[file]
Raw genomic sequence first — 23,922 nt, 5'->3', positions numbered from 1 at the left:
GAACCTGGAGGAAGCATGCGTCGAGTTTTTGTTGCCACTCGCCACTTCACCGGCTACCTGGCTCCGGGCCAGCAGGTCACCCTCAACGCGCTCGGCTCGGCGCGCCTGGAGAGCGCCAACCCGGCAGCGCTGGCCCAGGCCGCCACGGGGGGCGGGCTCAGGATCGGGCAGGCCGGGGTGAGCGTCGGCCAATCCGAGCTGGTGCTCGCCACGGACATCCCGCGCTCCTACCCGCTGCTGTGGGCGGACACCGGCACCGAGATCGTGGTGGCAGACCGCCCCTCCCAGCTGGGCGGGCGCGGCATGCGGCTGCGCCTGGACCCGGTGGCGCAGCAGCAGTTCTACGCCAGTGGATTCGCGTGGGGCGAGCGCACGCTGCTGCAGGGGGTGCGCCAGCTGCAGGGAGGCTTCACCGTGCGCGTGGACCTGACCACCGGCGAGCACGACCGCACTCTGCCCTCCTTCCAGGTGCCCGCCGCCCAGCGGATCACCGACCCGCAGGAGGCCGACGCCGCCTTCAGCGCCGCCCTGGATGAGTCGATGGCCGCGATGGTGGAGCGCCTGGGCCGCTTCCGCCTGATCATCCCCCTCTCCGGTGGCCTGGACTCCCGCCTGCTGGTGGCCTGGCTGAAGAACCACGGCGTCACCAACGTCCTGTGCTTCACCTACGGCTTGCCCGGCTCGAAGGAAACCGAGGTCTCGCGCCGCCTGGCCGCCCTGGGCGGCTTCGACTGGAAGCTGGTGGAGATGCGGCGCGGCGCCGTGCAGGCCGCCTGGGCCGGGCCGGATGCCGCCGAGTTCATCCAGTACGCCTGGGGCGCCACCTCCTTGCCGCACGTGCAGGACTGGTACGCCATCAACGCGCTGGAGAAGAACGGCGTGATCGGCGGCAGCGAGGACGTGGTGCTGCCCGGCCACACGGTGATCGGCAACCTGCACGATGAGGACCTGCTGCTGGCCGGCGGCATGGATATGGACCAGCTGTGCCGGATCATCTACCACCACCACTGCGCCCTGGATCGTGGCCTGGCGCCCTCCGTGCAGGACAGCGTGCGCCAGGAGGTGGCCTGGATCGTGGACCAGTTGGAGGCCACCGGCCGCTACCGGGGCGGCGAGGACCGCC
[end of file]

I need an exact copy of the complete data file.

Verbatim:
Raw genomic sequence first — 23,922 nt, 5'->3', positions numbered from 1 at the left:
GAACCTGGAGGAAGCATGCGTCGAGTTTTTGTTGCCACTCGCCACTTCACCGGCTACCTGGCTCCGGGCCAGCAGGTCACCCTCAACGCGCTCGGCTCGGCGCGCCTGGAGAGCGCCAACCCGGCAGCGCTGGCCCAGGCCGCCACGGGGGGCGGGCTCAGGATCGGGCAGGCCGGGGTGAGCGTCGGCCAATCCGAGCTGGTGCTCGCCACGGACATCCCGCGCTCCTACCCGCTGCTGTGGGCGGACACCGGCACCGAGATCGTGGTGGCAGACCGCCCCTCCCAGCTGGGCGGGCGCGGCATGCGGCTGCGCCTGGACCCGGTGGCGCAGCAGCAGTTCTACGCCAGTGGATTCGCGTGGGGCGAGCGCACGCTGCTGCAGGGGGTGCGCCAGCTGCAGGGAGGCTTCACCGTGCGCGTGGACCTGACCACCGGCGAGCACGACCGCACTCTGCCCTCCTTCCAGGTGCCCGCCGCCCAGCGGATCACCGACCCGCAGGAGGCCGACGCCGCCTTCAGCGCCGCCCTGGATGAGTCGATGGCCGCGATGGTGGAGCGCCTGGGCCGCTTCCGCCTGATCATCCCCCTCTCCGGTGGCCTGGACTCCCGCCTGCTGGTGGCCTGGCTGAAGAACCACGGCGTCACCAACGTCCTGTGCTTCACCTACGGCTTGCCCGGCTCGAAGGAAACCGAGGTCTCGCGCCGCCTGGCCGCCCTGGGCGGCTTCGACTGGAAGCTGGTGGAGATGCGGCGCGGCGCCGTGCAGGCCGCCTGGGCCGGGCCGGATGCCGCCGAGTTCATCCAGTACGCCTGGGGCGCCACCTCCTTGCCGCACGTGCAGGACTGGTACGCCATCAACGCGCTGGAGAAGAACGGCGTGATCGGCGGCAGCGAGGACGTGGTGCTGCCCGGCCACACGGTGATCGGCAACCTGCACGATGAGGACCTGCTGCTGGCCGGCGGCATGGATATGGACCAGCTGTGCCGGATCATCTACCACCACCACTGCGCCCTGGATCGTGGCCTGGCGCCCTCCGTGCAGGACAGCGTGCGCCAGGAGGTGGCCTGGATCGTGGACCAGTTGGAGGCCACCGGCCGCTACCGGGGCGGCGAGGACCGCC